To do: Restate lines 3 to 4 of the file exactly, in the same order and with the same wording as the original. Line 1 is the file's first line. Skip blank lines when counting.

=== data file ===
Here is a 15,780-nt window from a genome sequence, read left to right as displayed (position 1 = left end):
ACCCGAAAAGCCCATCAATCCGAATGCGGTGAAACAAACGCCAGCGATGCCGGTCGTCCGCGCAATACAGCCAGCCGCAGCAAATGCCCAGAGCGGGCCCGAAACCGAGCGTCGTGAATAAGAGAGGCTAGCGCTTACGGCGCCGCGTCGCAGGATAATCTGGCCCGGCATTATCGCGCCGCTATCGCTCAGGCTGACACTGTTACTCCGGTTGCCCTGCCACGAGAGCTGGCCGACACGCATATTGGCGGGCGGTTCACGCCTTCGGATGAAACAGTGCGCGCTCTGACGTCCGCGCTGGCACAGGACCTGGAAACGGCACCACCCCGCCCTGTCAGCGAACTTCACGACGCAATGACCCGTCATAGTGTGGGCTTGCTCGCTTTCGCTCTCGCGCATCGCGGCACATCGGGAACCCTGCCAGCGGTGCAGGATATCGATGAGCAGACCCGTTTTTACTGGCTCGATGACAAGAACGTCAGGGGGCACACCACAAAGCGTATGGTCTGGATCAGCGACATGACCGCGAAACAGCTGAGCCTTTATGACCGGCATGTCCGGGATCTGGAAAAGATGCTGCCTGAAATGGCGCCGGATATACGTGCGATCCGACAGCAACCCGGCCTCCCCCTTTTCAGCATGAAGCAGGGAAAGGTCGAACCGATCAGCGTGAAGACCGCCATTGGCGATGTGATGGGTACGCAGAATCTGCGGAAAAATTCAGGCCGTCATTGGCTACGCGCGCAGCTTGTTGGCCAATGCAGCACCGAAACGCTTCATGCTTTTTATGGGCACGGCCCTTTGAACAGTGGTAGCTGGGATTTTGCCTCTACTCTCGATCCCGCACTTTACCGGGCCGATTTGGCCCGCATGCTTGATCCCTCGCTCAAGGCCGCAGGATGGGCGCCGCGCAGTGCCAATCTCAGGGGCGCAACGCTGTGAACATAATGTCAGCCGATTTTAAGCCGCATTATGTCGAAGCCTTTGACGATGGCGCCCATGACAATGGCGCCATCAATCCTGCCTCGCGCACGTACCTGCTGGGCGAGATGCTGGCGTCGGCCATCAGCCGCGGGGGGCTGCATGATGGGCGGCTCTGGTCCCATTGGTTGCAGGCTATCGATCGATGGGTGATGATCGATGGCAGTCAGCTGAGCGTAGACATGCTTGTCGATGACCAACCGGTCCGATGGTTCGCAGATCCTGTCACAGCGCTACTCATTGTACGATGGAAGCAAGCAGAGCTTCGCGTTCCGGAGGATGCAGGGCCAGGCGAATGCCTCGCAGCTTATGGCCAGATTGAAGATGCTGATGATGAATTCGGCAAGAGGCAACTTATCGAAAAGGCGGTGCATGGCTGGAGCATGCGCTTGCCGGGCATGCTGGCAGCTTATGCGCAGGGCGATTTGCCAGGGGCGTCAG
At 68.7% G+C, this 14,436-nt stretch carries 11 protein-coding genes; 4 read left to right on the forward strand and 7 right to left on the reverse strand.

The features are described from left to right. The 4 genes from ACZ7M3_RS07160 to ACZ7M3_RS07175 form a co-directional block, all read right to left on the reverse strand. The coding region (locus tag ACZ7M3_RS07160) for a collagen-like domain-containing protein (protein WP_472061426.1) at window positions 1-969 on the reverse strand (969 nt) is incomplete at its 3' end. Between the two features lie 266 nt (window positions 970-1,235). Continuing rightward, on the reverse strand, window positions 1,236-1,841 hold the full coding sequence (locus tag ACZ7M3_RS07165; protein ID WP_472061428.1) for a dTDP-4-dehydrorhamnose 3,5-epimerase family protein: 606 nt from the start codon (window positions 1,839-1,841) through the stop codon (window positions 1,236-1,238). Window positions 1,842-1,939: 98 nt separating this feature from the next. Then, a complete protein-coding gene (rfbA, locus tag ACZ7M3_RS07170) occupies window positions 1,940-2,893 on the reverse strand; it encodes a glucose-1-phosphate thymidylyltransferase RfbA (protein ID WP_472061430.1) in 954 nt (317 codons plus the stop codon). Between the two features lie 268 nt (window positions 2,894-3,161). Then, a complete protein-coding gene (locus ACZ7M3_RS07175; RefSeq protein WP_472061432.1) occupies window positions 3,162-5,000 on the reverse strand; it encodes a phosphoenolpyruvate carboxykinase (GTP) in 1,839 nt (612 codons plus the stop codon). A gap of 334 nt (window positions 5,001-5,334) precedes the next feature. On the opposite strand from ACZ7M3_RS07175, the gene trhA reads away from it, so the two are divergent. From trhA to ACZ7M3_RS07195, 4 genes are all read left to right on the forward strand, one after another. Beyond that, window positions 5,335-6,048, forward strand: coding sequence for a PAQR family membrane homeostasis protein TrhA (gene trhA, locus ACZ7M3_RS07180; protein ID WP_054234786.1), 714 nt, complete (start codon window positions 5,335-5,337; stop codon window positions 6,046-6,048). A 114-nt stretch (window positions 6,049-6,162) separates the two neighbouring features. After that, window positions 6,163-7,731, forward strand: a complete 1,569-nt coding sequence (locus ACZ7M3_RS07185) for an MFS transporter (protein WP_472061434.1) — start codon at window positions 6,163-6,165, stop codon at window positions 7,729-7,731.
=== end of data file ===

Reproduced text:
At 68.7% G+C, this 14,436-nt stretch carries 11 protein-coding genes; 4 read left to right on the forward strand and 7 right to left on the reverse strand.

The features are described from left to right. The 4 genes from ACZ7M3_RS07160 to ACZ7M3_RS07175 form a co-directional block, all read right to left on the reverse strand. The coding region (locus tag ACZ7M3_RS07160) for a collagen-like domain-containing protein (protein WP_472061426.1) at window positions 1-969 on the reverse strand (969 nt) is incomplete at its 3' end. Between the two features lie 266 nt (window positions 970-1,235). Continuing rightward, on the reverse strand, window positions 1,236-1,841 hold the full coding sequence (locus tag ACZ7M3_RS07165; protein ID WP_472061428.1) for a dTDP-4-dehydrorhamnose 3,5-epimerase family protein: 606 nt from the start codon (window positions 1,839-1,841) through the stop codon (window positions 1,236-1,238). Window positions 1,842-1,939: 98 nt separating this feature from the next. Then, a complete protein-coding gene (rfbA, locus tag ACZ7M3_RS07170) occupies window positions 1,940-2,893 on the reverse strand; it encodes a glucose-1-phosphate thymidylyltransferase RfbA (protein ID WP_472061430.1) in 954 nt (317 codons plus the stop codon). Between the two features lie 268 nt (window positions 2,894-3,161). Then, a complete protein-coding gene (locus ACZ7M3_RS07175; RefSeq protein WP_472061432.1) occupies window positions 3,162-5,000 on the reverse strand; it encodes a phosphoenolpyruvate carboxykinase (GTP) in 1,839 nt (612 codons plus the stop codon). A gap of 334 nt (window positions 5,001-5,334) precedes the next feature. On the opposite strand from ACZ7M3_RS07175, the gene trhA reads away from it, so the two are divergent. From trhA to ACZ7M3_RS07195, 4 genes are all read left to right on the forward strand, one after another. Beyond that, window positions 5,335-6,048, forward strand: coding sequence for a PAQR family membrane homeostasis protein TrhA (gene trhA, locus ACZ7M3_RS07180; protein ID WP_054234786.1), 714 nt, complete (start codon window positions 5,335-5,337; stop codon window positions 6,046-6,048). A 114-nt stretch (window positions 6,049-6,162) separates the two neighbouring features. After that, window positions 6,163-7,731, forward strand: a complete 1,569-nt coding sequence (locus ACZ7M3_RS07185) for an MFS transporter (protein WP_472061434.1) — start codon at window positions 6,163-6,165, stop codon at window positions 7,729-7,731.